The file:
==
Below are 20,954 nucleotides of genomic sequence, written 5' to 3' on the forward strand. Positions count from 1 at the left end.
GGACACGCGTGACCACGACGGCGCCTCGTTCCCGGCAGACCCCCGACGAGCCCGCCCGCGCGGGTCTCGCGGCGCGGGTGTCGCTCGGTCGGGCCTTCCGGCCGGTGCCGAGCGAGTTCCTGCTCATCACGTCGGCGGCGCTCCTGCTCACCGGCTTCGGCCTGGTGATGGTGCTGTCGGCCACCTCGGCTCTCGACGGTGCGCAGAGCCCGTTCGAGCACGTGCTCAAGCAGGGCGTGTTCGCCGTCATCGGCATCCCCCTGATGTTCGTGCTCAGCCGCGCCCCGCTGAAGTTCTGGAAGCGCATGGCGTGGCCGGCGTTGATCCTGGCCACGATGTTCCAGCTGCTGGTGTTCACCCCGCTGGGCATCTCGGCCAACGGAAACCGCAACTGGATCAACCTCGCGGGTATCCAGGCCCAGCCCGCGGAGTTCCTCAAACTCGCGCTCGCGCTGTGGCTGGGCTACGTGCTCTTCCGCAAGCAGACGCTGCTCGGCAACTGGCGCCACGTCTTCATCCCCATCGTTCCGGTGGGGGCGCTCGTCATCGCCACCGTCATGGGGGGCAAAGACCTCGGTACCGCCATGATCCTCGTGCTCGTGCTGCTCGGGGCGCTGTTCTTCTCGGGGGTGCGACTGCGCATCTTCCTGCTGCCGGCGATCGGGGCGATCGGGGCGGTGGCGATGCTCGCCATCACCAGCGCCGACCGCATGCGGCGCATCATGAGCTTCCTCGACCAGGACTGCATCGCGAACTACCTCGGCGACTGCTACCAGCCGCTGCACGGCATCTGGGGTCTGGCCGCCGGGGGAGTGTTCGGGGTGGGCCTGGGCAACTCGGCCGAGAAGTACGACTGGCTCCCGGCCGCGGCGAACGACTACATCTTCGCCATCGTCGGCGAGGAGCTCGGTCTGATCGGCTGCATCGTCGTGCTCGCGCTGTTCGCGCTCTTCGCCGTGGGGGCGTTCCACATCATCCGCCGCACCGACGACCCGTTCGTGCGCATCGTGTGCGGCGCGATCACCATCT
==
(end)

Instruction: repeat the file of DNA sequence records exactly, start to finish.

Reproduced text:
Below are 20,954 nucleotides of genomic sequence, written 5' to 3' on the forward strand. Positions count from 1 at the left end.
GGACACGCGTGACCACGACGGCGCCTCGTTCCCGGCAGACCCCCGACGAGCCCGCCCGCGCGGGTCTCGCGGCGCGGGTGTCGCTCGGTCGGGCCTTCCGGCCGGTGCCGAGCGAGTTCCTGCTCATCACGTCGGCGGCGCTCCTGCTCACCGGCTTCGGCCTGGTGATGGTGCTGTCGGCCACCTCGGCTCTCGACGGTGCGCAGAGCCCGTTCGAGCACGTGCTCAAGCAGGGCGTGTTCGCCGTCATCGGCATCCCCCTGATGTTCGTGCTCAGCCGCGCCCCGCTGAAGTTCTGGAAGCGCATGGCGTGGCCGGCGTTGATCCTGGCCACGATGTTCCAGCTGCTGGTGTTCACCCCGCTGGGCATCTCGGCCAACGGAAACCGCAACTGGATCAACCTCGCGGGTATCCAGGCCCAGCCCGCGGAGTTCCTCAAACTCGCGCTCGCGCTGTGGCTGGGCTACGTGCTCTTCCGCAAGCAGACGCTGCTCGGCAACTGGCGCCACGTCTTCATCCCCATCGTTCCGGTGGGGGCGCTCGTCATCGCCACCGTCATGGGGGGCAAAGACCTCGGTACCGCCATGATCCTCGTGCTCGTGCTGCTCGGGGCGCTGTTCTTCTCGGGGGTGCGACTGCGCATCTTCCTGCTGCCGGCGATCGGGGCGATCGGGGCGGTGGCGATGCTCGCCATCACCAGCGCCGACCGCATGCGGCGCATCATGAGCTTCCTCGACCAGGACTGCATCGCGAACTACCTCGGCGACTGCTACCAGCCGCTGCACGGCATCTGGGGTCTGGCCGCCGGGGGAGTGTTCGGGGTGGGCCTGGGCAACTCGGCCGAGAAGTACGACTGGCTCCCGGCCGCGGCGAACGACTACATCTTCGCCATCGTCGGCGAGGAGCTCGGTCTGATCGGCTGCATCGTCGTGCTCGCGCTGTTCGCGCTCTTCGCCGTGGGGGCGTTCCACATCATCCGCCGCACCGACGACCCGTTCGTGCGCATCGTGTGCGGCGCGATCACCATCT